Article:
But I always think that it’s important to put it out there because once you start having conversations, that’s when you can lead to real change. When it’s an anecdote, or “I feel like I’m being treated differently,” it’s much different than saying, “Here are papers and JAMA Network Open and in Annals of Surgery characterizing the experience of diverse women saying that this isn’t an anecdote. This is something, and this is how it impacts, and here are ways to address it.” That’s a much more powerful argument when you go and deal with systems-level leadership.
What roles do men and women play in adjusting interprofessional conflict in the workplace?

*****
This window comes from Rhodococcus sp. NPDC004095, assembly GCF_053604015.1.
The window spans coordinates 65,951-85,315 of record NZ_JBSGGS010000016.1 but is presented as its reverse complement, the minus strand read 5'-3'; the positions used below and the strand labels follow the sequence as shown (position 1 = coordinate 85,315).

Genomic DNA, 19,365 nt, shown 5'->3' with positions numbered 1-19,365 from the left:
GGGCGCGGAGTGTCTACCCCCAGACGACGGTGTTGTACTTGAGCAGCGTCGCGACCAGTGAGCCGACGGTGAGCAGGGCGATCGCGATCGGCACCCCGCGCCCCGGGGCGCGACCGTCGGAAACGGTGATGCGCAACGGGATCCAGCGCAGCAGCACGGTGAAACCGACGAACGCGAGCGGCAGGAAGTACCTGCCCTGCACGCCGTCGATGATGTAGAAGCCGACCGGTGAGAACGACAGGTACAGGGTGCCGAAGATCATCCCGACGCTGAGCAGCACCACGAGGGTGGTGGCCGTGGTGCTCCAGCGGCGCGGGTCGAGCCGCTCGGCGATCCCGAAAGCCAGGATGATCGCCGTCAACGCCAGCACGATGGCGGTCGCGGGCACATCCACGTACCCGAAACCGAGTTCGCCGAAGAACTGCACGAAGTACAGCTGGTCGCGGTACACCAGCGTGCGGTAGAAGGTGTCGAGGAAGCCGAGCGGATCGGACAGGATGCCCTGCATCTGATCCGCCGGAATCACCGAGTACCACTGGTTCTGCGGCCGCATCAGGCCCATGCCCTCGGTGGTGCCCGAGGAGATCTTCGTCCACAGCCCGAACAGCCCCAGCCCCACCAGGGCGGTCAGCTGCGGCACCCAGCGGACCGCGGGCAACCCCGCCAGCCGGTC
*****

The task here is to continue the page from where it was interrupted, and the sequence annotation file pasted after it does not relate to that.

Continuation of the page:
Dr. Telem: I think everybody’s responsible, and this responsibility lies at the top. It lies in the institutional or organizational leadership, the head nurse on the floor, the chief operating officer, all the leads in an operating room, all the leads in the department of surgery, to set the systems and policies, to assure that they’re fair practices and there are systems in place for when different things happen. And if you have a set system, then it’s hard to treat people differently within that system. So if you had a system that said, “If there’s a conflict at the end of the case, it’s your responsibility to report it, and you’ll sit down and have a mediated conversation, do not put this in the patient safety reporting mechanism, then you’re going to deal, and if it can’t get resolved with a mediated conversation, these are the next steps for escalation, ” that’s a very different path than somebody getting mad and writing you up behind your back and putting it through some anonymous reporting mechanism. Then you’re sitting in the room and the person’s not there, and you don’t even understand why they were mad at you. And you get into this whole circuitous thing, when that person could have just approached whoever the mediator is and said, “I had a conflict today,” and everybody could’ve just sat down and it would’ve been done. And when that becomes the expectation and that becomes the culture, then that leads to conversations and people learning how to have healthy and productive conflicts. Conflicts are going to happen. It’s high stress environments. No one is perfect. Not every day is the best day of somebody’s life. It’s what you do with that and how you resolve that, that makes the difference.